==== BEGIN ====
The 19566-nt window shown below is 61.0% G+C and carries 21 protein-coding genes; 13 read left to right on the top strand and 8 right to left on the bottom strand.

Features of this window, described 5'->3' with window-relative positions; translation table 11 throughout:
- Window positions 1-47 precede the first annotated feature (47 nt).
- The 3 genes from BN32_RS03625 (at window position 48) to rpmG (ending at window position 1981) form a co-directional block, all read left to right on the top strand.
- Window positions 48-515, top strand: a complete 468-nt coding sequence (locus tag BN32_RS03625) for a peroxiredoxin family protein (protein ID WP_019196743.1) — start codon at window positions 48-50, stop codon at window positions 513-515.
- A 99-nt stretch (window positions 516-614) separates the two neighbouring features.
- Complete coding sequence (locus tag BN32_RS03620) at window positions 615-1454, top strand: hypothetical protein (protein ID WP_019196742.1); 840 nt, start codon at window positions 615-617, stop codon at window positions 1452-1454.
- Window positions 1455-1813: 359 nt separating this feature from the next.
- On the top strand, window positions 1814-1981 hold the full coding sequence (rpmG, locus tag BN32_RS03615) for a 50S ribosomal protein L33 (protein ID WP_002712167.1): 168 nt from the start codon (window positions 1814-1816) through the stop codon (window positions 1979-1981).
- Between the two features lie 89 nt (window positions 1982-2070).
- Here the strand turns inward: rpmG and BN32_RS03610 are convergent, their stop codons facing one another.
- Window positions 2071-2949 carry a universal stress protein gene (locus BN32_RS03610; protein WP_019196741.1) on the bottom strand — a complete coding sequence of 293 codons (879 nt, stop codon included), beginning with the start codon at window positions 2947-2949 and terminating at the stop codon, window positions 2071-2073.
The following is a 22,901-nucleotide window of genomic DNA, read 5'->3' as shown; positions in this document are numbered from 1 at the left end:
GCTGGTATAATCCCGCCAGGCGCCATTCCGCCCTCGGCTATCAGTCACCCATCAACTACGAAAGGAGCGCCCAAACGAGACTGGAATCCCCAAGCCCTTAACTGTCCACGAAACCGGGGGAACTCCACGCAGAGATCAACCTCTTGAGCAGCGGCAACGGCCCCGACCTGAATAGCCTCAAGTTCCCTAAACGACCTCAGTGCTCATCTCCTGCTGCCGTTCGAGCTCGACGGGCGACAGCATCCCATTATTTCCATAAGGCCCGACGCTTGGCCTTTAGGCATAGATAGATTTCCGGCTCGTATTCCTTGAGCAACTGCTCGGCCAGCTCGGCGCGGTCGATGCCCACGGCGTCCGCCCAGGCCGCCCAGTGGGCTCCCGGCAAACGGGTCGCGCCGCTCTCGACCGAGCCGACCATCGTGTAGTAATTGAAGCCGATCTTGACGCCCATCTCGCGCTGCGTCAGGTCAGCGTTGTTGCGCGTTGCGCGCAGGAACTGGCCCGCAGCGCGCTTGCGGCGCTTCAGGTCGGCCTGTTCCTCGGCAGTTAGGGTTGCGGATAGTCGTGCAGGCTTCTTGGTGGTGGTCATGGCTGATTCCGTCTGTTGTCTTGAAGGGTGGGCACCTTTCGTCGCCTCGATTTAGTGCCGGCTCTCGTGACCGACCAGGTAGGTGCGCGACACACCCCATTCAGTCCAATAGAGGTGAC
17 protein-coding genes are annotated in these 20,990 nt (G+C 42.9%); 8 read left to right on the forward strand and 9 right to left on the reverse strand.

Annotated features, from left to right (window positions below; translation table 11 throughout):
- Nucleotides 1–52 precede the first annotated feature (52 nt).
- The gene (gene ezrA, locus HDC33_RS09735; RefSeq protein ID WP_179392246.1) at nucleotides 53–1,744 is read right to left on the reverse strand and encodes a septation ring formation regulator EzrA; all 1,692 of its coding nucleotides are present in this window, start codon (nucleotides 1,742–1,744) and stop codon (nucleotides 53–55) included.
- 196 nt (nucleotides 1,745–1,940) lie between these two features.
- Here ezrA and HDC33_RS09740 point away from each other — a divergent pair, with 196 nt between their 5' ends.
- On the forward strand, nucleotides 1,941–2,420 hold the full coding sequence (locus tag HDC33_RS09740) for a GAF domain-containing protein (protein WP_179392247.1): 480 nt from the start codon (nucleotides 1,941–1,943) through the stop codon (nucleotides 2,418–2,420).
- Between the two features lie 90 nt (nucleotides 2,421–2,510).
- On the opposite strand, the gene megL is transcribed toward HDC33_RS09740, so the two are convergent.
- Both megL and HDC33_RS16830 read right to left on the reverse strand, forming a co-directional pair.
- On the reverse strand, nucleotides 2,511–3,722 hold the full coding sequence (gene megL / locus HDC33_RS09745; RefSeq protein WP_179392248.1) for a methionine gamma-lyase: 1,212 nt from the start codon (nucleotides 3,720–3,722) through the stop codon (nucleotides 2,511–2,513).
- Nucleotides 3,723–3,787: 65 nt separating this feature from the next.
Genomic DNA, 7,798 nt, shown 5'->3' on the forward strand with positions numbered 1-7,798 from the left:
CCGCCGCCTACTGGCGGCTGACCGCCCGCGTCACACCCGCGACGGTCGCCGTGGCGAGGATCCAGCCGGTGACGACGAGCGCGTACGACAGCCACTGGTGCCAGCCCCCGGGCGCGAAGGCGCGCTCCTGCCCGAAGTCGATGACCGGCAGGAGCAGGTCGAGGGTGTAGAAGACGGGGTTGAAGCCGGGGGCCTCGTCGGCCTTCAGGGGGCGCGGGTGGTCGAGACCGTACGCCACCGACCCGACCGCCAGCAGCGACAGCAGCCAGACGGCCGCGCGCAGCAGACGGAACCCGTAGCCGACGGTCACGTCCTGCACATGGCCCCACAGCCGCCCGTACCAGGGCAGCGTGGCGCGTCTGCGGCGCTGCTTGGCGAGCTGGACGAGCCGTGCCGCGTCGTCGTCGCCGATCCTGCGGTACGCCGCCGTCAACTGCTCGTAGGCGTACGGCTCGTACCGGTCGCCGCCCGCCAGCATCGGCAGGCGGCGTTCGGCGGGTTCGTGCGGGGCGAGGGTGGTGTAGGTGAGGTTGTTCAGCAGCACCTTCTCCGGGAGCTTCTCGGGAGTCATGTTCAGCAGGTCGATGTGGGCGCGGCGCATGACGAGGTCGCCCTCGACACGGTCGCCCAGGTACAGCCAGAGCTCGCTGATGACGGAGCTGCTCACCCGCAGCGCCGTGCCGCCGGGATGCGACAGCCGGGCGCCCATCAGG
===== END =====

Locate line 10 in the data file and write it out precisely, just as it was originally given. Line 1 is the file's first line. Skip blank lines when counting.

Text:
- Between the two features lie 89 nt (window positions 1982-2070).